Adverse media also allows us to see the links between elder fraud and other crimes, such as organized crime. A crew of fraudsters in the US were charged with racketeering, neglect of an elderly person, and exploitation for their role in a Medicaid fraud scheme that authorities described as “an organized web of abuse” of elderly and disabled adults.
Codes most associated with Elder Fraud prosecutions
The relationship between elder fraud and the aging population is less clear in the case of India. There, younger people outnumber elders by a large factor. Young people outnumbering elderly people is one reason that we see 60% of elder fraud perpetrators as family members. As younger generations in India begin to take over household roles, as well as professional occupations, the elderly end up with an economic dependence on younger family members. A crime captured as neglect can be a form of financial abuse. Close relatives and friends often move in with an elderly individual in order to “care” for them, when in reality they neglect the individual and attempt to take over their property and assets.
Japan is not listed in the top ten countries, like India and the United States. However, Japan does have a proportionately higher rate of elders and, more notably, they had the highest jump in elder fraud in the last year at a 99% increase since 2018. The disproportionate ratio of elders to younger populations yields caregiver/nursing home abuse as the top elder fraud crime in Japan. While caregiver/nursing home abuse does not seem like a financial crime at first, our adverse media showed that 44% of this abuse was directly related to Fraud–making it a financial crime.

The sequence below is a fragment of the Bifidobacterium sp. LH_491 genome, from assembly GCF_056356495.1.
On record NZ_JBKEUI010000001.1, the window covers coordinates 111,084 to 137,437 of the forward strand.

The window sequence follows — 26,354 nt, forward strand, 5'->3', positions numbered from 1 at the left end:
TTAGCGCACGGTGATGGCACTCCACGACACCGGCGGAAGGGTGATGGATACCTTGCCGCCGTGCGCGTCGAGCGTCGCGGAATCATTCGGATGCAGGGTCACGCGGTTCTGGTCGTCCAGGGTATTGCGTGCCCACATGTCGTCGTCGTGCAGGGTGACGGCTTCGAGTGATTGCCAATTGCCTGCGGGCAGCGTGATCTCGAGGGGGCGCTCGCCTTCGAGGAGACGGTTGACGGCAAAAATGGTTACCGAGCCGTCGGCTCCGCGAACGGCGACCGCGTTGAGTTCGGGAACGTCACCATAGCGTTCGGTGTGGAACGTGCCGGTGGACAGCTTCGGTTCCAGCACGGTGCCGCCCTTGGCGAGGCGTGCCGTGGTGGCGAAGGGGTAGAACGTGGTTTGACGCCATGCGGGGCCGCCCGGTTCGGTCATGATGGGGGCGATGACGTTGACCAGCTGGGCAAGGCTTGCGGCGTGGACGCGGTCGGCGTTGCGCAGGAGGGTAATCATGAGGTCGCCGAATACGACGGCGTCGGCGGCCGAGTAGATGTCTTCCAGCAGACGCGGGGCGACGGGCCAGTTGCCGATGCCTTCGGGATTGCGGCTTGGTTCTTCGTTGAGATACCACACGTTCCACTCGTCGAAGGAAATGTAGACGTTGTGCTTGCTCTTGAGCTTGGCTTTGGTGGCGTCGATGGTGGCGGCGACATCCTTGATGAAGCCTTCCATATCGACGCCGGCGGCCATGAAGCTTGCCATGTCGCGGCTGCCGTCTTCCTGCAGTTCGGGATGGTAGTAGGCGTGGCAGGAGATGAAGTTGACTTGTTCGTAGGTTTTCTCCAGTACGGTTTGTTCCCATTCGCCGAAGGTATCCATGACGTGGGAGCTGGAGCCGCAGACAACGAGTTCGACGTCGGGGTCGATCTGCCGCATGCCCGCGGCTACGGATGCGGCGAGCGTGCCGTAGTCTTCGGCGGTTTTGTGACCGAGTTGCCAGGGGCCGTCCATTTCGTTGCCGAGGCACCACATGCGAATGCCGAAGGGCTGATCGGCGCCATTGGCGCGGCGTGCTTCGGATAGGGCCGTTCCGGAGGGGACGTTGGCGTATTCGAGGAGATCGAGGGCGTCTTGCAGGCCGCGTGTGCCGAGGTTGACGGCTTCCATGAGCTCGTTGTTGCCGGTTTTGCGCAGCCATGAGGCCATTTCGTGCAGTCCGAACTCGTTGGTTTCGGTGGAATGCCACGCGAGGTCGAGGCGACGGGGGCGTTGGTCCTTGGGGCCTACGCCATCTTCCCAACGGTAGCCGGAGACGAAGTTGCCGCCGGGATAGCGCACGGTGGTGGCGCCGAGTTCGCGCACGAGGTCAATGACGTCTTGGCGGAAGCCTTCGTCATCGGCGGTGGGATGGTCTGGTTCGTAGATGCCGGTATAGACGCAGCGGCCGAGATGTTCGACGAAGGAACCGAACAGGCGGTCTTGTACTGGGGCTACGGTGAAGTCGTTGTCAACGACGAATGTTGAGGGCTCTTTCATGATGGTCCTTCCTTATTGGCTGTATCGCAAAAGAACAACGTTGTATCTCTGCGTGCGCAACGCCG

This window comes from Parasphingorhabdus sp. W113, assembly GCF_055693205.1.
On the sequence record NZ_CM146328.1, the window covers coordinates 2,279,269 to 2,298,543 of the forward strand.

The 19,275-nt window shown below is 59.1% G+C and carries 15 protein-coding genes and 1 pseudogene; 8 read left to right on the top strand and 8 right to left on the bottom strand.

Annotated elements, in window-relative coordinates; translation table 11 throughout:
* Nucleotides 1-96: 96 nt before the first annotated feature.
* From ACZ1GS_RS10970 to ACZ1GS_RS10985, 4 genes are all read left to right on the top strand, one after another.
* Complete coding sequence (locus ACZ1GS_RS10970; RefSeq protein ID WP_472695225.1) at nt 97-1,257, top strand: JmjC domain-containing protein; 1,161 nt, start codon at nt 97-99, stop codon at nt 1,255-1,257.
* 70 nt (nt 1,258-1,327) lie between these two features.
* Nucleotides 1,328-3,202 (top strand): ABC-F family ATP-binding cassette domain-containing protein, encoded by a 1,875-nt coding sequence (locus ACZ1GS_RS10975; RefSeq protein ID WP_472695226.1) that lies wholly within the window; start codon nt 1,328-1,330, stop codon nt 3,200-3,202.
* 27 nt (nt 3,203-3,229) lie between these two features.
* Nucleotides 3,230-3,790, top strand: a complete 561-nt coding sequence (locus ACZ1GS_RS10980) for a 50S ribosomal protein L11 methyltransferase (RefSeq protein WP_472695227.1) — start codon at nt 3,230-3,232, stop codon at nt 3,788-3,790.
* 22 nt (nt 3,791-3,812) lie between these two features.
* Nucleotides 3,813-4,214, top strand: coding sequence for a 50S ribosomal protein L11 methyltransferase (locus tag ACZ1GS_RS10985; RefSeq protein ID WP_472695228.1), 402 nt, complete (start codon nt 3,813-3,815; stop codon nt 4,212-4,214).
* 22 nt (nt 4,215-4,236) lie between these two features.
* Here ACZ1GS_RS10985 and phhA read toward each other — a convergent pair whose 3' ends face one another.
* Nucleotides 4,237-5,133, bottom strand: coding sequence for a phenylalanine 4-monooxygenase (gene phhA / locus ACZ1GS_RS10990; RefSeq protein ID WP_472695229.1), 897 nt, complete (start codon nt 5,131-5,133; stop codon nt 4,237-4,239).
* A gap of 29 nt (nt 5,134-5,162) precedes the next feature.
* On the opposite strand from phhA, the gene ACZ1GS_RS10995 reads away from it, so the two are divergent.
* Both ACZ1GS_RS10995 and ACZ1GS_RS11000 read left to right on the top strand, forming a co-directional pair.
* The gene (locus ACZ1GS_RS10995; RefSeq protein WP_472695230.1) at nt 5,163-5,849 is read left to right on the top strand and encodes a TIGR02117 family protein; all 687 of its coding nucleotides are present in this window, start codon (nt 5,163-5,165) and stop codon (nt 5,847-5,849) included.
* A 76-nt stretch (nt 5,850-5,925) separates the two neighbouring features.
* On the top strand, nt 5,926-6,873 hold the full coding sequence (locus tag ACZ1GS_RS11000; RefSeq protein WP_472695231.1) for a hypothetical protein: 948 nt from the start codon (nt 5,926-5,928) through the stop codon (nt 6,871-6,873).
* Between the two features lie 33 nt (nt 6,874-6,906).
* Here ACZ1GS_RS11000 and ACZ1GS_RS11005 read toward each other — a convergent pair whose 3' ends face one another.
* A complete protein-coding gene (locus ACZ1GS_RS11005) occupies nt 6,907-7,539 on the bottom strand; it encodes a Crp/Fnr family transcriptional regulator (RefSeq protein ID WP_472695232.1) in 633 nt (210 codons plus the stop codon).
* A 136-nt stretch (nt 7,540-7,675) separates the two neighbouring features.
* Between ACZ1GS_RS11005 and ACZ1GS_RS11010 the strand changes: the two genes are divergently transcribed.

What should FIs look out for?
Financial institutions have been recognized at state and federal levels as playing a key role in detecting and preventing elderly financial exploitation. In addition to comprehensive screening at onboarding, as well as ongoing portfolio adverse media screening, FIs should be on the lookout for:
- Frequent or unexplained withdrawals that are inconsistent for the elder
- Withdrawals from bank accounts or transfers between accounts the customer cannot explain
- A new “best friend” accompanying an older person to the bank
- Sudden non-sufficient fund activity or unpaid bills
- Closing CDs or accounts without regard to penalties
- Uncharacteristic attempts to wire large sums of money
- Suspicious signatures on checks, or outright forgery
- Confusion, fear or lack of awareness on the part of an older customer
- Checks written as “loans” or “gifts”
- Bank statements that no longer go to the customer’s home
- New powers of attorney the older person does not understand
- A caretaker, relative or friend who suddenly begins conducting financial transactions on behalf of an older person without proper documentation
- Altered wills and trusts
If you’d like to know more about the data and trends in elder fraud, watch our webinar: